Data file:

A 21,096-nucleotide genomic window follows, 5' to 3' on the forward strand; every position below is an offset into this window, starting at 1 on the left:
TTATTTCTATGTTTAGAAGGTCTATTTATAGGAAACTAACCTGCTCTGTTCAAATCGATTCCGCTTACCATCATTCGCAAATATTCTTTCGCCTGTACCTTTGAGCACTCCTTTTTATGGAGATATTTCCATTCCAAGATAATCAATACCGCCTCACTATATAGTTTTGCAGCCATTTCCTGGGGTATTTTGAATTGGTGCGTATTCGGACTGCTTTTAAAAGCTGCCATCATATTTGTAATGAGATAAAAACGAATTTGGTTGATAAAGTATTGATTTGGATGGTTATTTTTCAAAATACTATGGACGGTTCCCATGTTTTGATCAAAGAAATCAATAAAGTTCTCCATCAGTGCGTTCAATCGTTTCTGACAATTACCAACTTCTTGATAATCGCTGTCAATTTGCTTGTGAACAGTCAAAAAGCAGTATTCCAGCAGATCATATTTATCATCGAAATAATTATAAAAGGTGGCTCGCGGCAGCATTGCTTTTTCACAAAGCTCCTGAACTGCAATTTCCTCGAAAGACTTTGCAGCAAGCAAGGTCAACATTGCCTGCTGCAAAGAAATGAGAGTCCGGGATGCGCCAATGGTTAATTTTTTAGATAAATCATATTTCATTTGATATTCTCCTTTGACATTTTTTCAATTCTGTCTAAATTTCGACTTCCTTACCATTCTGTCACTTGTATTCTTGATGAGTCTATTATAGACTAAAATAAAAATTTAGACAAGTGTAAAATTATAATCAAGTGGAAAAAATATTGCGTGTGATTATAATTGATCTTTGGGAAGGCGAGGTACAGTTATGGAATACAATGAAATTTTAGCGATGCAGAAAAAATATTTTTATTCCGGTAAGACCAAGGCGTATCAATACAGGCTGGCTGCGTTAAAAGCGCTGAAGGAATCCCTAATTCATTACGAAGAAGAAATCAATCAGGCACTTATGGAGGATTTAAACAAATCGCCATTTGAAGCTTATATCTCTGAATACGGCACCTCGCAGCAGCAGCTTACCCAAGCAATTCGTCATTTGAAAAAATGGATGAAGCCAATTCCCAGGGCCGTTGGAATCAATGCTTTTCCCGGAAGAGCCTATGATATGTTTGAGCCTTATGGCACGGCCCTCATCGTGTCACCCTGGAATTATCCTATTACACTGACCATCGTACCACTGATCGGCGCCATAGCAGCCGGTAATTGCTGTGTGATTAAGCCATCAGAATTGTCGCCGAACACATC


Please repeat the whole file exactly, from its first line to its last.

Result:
A 21,096-nucleotide genomic window follows, 5' to 3' on the forward strand; every position below is an offset into this window, starting at 1 on the left:
TTATTTCTATGTTTAGAAGGTCTATTTATAGGAAACTAACCTGCTCTGTTCAAATCGATTCCGCTTACCATCATTCGCAAATATTCTTTCGCCTGTACCTTTGAGCACTCCTTTTTATGGAGATATTTCCATTCCAAGATAATCAATACCGCCTCACTATATAGTTTTGCAGCCATTTCCTGGGGTATTTTGAATTGGTGCGTATTCGGACTGCTTTTAAAAGCTGCCATCATATTTGTAATGAGATAAAAACGAATTTGGTTGATAAAGTATTGATTTGGATGGTTATTTTTCAAAATACTATGGACGGTTCCCATGTTTTGATCAAAGAAATCAATAAAGTTCTCCATCAGTGCGTTCAATCGTTTCTGACAATTACCAACTTCTTGATAATCGCTGTCAATTTGCTTGTGAACAGTCAAAAAGCAGTATTCCAGCAGATCATATTTATCATCGAAATAATTATAAAAGGTGGCTCGCGGCAGCATTGCTTTTTCACAAAGCTCCTGAACTGCAATTTCCTCGAAAGACTTTGCAGCAAGCAAGGTCAACATTGCCTGCTGCAAAGAAATGAGAGTCCGGGATGCGCCAATGGTTAATTTTTTAGATAAATCATATTTCATTTGATATTCTCCTTTGACATTTTTTCAATTCTGTCTAAATTTCGACTTCCTTACCATTCTGTCACTTGTATTCTTGATGAGTCTATTATAGACTAAAATAAAAATTTAGACAAGTGTAAAATTATAATCAAGTGGAAAAAATATTGCGTGTGATTATAATTGATCTTTGGGAAGGCGAGGTACAGTTATGGAATACAATGAAATTTTAGCGATGCAGAAAAAATATTTTTATTCCGGTAAGACCAAGGCGTATCAATACAGGCTGGCTGCGTTAAAAGCGCTGAAGGAATCCCTAATTCATTACGAAGAAGAAATCAATCAGGCACTTATGGAGGATTTAAACAAATCGCCATTTGAAGCTTATATCTCTGAATACGGCACCTCGCAGCAGCAGCTTACCCAAGCAATTCGTCATTTGAAAAAATGGATGAAGCCAATTCCCAGGGCCGTTGGAATCAATGCTTTTCCCGGAAGAGCCTATGATATGTTTGAGCCTTATGGCACGGCCCTCATCGTGTCACCCTGGAATTATCCTATTACACTGACCATCGTACCACTGATCGGCGCCATAGCAGCCGGTAATTGCTGTGTGATTAAGCCATCAGAATTGTCGCCGAACACATC